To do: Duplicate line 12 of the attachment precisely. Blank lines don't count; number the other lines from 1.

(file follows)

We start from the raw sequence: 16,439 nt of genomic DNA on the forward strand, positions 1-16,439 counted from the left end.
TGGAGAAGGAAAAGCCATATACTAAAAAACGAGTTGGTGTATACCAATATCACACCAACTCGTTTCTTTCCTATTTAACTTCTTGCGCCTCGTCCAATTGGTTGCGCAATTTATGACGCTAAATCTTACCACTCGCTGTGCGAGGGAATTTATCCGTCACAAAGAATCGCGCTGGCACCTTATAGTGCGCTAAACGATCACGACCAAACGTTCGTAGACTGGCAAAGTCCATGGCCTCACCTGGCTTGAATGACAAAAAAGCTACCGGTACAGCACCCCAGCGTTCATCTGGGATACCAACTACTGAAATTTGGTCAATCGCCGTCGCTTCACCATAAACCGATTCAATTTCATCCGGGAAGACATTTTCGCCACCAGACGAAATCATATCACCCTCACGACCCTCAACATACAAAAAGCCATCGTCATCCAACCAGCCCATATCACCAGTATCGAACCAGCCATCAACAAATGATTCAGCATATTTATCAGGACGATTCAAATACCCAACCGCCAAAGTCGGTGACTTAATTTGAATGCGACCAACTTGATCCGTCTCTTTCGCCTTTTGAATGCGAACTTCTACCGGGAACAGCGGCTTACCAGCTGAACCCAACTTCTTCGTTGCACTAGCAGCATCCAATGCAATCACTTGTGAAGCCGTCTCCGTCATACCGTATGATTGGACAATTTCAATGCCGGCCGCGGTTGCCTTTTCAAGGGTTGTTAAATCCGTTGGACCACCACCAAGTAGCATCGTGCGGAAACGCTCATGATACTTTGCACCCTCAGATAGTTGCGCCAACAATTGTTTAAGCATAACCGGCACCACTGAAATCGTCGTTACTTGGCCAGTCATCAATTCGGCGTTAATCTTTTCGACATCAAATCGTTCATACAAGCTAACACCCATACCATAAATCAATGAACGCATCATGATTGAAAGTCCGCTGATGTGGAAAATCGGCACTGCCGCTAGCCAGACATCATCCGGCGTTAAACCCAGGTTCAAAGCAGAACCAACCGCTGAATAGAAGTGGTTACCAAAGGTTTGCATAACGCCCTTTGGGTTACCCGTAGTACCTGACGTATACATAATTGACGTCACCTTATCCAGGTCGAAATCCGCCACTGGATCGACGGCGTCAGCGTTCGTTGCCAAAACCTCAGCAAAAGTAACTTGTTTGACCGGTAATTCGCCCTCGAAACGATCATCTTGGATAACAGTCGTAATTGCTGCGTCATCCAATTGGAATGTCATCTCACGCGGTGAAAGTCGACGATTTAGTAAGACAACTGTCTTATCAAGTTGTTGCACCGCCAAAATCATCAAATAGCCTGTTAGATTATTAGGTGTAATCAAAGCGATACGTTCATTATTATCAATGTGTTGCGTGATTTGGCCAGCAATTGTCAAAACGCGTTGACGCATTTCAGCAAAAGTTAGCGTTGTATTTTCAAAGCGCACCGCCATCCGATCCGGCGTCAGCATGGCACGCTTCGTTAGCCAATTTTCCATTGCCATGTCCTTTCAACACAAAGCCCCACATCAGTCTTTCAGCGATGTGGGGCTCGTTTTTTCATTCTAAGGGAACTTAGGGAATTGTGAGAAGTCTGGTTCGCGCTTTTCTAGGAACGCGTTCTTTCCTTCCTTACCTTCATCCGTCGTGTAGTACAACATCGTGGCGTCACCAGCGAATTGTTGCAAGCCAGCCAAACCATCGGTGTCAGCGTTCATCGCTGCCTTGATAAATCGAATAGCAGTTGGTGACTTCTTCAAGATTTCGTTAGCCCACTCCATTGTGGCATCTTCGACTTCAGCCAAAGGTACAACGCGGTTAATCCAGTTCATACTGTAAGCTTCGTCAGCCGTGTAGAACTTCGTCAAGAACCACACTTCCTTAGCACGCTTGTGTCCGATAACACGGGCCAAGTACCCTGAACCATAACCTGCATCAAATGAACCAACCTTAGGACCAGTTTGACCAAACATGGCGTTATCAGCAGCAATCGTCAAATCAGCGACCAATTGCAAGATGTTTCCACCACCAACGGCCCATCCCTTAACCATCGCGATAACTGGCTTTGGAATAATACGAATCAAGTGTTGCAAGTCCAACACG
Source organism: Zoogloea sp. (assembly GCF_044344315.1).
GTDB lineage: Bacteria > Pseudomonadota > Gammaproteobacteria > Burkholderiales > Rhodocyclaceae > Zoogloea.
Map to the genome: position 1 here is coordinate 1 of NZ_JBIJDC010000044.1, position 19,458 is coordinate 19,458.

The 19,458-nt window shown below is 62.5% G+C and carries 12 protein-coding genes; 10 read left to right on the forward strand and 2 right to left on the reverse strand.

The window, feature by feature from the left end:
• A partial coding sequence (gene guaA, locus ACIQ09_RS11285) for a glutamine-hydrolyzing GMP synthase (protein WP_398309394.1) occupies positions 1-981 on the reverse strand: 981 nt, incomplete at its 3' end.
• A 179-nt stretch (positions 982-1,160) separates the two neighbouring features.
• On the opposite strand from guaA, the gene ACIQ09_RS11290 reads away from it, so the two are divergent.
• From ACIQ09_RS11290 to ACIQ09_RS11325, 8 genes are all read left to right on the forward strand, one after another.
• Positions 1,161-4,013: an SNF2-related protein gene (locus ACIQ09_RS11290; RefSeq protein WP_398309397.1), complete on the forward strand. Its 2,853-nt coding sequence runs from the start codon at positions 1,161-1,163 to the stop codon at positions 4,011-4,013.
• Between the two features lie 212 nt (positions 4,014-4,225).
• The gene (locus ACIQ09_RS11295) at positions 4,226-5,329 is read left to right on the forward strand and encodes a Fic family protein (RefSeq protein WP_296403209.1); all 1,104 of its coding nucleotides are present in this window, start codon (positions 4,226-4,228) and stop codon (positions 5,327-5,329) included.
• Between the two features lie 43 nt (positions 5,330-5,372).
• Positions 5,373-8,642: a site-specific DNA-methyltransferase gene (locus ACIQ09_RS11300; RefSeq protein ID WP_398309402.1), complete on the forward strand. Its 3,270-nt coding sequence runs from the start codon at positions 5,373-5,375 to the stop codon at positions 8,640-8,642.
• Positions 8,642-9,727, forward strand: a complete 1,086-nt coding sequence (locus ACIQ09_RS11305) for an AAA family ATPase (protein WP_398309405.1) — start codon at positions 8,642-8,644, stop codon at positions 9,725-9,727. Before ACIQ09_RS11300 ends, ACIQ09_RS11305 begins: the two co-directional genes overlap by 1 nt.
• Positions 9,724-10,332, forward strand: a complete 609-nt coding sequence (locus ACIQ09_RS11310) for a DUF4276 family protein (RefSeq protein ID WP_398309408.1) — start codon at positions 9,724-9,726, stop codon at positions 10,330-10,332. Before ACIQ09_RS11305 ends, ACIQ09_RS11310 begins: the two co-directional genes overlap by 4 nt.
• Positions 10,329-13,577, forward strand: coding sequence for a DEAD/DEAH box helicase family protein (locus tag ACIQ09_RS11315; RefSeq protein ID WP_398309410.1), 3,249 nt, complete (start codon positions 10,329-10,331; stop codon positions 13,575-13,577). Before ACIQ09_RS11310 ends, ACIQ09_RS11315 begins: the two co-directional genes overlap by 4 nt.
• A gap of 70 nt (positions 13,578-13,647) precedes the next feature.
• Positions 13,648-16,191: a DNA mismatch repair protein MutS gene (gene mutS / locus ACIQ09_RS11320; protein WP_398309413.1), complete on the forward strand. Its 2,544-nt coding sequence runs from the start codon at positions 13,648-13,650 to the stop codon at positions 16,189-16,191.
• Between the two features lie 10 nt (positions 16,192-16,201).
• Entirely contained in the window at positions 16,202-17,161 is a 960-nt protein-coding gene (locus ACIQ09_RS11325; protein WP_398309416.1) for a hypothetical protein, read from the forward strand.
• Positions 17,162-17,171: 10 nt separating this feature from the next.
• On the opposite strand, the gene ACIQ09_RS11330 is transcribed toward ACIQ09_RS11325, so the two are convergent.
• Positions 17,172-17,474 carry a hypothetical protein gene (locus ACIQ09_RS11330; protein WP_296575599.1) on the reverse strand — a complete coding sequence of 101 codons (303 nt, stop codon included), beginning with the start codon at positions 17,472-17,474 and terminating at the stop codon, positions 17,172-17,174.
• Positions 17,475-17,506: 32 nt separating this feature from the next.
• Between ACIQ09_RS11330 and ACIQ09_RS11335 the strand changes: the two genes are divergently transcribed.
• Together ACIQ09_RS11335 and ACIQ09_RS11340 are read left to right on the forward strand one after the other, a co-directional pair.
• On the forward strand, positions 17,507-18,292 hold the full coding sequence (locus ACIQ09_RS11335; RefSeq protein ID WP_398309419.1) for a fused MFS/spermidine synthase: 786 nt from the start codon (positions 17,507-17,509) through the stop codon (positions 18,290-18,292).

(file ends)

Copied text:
• Positions 1,161-4,013: an SNF2-related protein gene (locus ACIQ09_RS11290; RefSeq protein WP_398309397.1), complete on the forward strand. Its 2,853-nt coding sequence runs from the start codon at positions 1,161-1,163 to the stop codon at positions 4,011-4,013.